In re Ford Motor Co. Ignition Switch Products Liability Litigation

194 F.R.D. 484 (2000)

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In re Ford Motor Co. Ignition Switch Products Liability Litigation

United States District Court for the District of New Jersey
194 F.R.D. 484 (2000)

Facts

Vehicle owners (owners) (plaintiffs) sued Ford Motor Company (Ford) (defendant) for property damages they sustained as a result of vehicle fires allegedly caused by faulty ignition switches. The owners moved for class certification, but the motion was denied without prejudice to allow the owners to amend the class definition for compliance with the certification requirements of Federal Rule of Civil Procedure 23(b)(3). The owners renewed their motion for class certification and proposed a two-stage trial plan for class-wide adjudication of the ignition-switch claims. In Stage 1, competing experts would present statistical data and mechanical evidence to establish a rebuttable presumption of causation between faulty ignition switches and the owners’ vehicle fires. Stage 2 would involve mini-trials in which Ford could present evidence to rebut the presumption of causation in specific cases. The statistical data that the owners intended to use was drawn from an analysis of Ford’s database of vehicle-owner complaints in which complaints of passenger cabin fires were extracted and refined to include those that likely originated from the ignition switch. In its opposition to class certification, Ford argued that the statistical data could not be used to conclusively prove causation because it was based on untested allegations and ambiguous circumstances rather than actual ignition-switch fires. The court took the owners’ motion for certification under consideration.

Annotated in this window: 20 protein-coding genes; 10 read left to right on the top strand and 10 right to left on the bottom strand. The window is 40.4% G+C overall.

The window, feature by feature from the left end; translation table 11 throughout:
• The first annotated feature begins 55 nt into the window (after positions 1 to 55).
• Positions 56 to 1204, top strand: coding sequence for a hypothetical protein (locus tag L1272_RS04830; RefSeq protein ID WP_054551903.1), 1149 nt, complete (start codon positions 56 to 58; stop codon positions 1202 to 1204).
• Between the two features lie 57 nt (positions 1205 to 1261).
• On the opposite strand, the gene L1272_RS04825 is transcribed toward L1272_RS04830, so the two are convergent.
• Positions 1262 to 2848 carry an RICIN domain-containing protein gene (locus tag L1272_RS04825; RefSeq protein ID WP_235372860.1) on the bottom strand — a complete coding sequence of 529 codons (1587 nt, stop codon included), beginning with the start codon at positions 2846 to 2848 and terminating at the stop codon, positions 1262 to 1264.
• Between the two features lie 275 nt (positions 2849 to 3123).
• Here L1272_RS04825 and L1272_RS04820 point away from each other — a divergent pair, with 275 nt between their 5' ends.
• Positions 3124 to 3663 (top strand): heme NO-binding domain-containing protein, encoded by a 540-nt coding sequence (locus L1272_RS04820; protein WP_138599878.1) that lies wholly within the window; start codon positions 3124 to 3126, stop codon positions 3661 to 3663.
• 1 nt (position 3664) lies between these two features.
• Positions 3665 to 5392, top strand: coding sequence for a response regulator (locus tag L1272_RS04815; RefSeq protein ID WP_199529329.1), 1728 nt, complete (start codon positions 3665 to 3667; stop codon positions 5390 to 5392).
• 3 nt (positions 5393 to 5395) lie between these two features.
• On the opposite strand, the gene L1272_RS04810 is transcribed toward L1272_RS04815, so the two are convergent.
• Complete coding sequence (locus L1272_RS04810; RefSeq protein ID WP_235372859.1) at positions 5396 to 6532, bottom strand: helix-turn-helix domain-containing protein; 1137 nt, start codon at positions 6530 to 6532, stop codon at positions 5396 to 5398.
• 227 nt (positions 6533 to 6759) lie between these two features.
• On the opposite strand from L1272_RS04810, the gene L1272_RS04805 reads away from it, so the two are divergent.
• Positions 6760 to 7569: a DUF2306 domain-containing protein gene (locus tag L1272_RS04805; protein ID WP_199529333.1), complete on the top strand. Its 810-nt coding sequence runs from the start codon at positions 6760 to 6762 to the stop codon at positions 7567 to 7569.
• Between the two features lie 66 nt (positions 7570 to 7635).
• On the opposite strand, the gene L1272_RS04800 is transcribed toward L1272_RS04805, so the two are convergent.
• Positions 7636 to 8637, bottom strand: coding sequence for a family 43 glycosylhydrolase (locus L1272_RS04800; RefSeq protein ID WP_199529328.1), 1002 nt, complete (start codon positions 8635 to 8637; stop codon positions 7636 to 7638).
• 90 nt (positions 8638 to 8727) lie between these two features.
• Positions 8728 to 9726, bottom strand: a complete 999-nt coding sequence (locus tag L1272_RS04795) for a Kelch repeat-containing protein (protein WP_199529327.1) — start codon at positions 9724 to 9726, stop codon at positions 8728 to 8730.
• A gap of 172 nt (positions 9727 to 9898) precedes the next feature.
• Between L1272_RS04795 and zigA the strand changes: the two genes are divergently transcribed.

Rule of Law

Issue

Holding and Reasoning (Simandle, J.)

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